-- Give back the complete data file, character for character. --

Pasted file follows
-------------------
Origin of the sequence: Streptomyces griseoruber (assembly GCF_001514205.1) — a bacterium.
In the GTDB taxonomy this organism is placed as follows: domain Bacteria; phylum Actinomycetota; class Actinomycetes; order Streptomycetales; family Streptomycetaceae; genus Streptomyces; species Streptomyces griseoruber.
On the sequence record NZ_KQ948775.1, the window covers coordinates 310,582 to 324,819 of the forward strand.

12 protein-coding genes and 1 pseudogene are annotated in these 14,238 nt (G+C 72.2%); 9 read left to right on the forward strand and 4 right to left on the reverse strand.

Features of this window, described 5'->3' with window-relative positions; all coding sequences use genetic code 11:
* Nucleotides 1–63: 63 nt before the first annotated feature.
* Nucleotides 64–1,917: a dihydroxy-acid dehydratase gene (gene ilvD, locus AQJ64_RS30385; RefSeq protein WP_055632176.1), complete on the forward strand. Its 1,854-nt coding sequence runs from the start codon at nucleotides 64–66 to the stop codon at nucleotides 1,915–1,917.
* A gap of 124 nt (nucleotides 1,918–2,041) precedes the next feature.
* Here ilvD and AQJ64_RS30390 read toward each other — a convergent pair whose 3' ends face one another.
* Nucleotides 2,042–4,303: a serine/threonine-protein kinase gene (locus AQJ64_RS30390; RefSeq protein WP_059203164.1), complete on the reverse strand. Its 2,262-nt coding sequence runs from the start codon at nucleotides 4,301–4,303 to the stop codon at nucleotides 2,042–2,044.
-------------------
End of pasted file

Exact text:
Origin of the sequence: Streptomyces griseoruber (assembly GCF_001514205.1) — a bacterium.
In the GTDB taxonomy this organism is placed as follows: domain Bacteria; phylum Actinomycetota; class Actinomycetes; order Streptomycetales; family Streptomycetaceae; genus Streptomyces; species Streptomyces griseoruber.
On the sequence record NZ_KQ948775.1, the window covers coordinates 310,582 to 324,819 of the forward strand.

12 protein-coding genes and 1 pseudogene are annotated in these 14,238 nt (G+C 72.2%); 9 read left to right on the forward strand and 4 right to left on the reverse strand.

Features of this window, described 5'->3' with window-relative positions; all coding sequences use genetic code 11:
* Nucleotides 1–63: 63 nt before the first annotated feature.
* Nucleotides 64–1,917: a dihydroxy-acid dehydratase gene (gene ilvD, locus AQJ64_RS30385; RefSeq protein WP_055632176.1), complete on the forward strand. Its 1,854-nt coding sequence runs from the start codon at nucleotides 64–66 to the stop codon at nucleotides 1,915–1,917.
* A gap of 124 nt (nucleotides 1,918–2,041) precedes the next feature.
* Here ilvD and AQJ64_RS30390 read toward each other — a convergent pair whose 3' ends face one another.
* Nucleotides 2,042–4,303: a serine/threonine-protein kinase gene (locus AQJ64_RS30390; RefSeq protein WP_059203164.1), complete on the reverse strand. Its 2,262-nt coding sequence runs from the start codon at nucleotides 4,301–4,303 to the stop codon at nucleotides 2,042–2,044.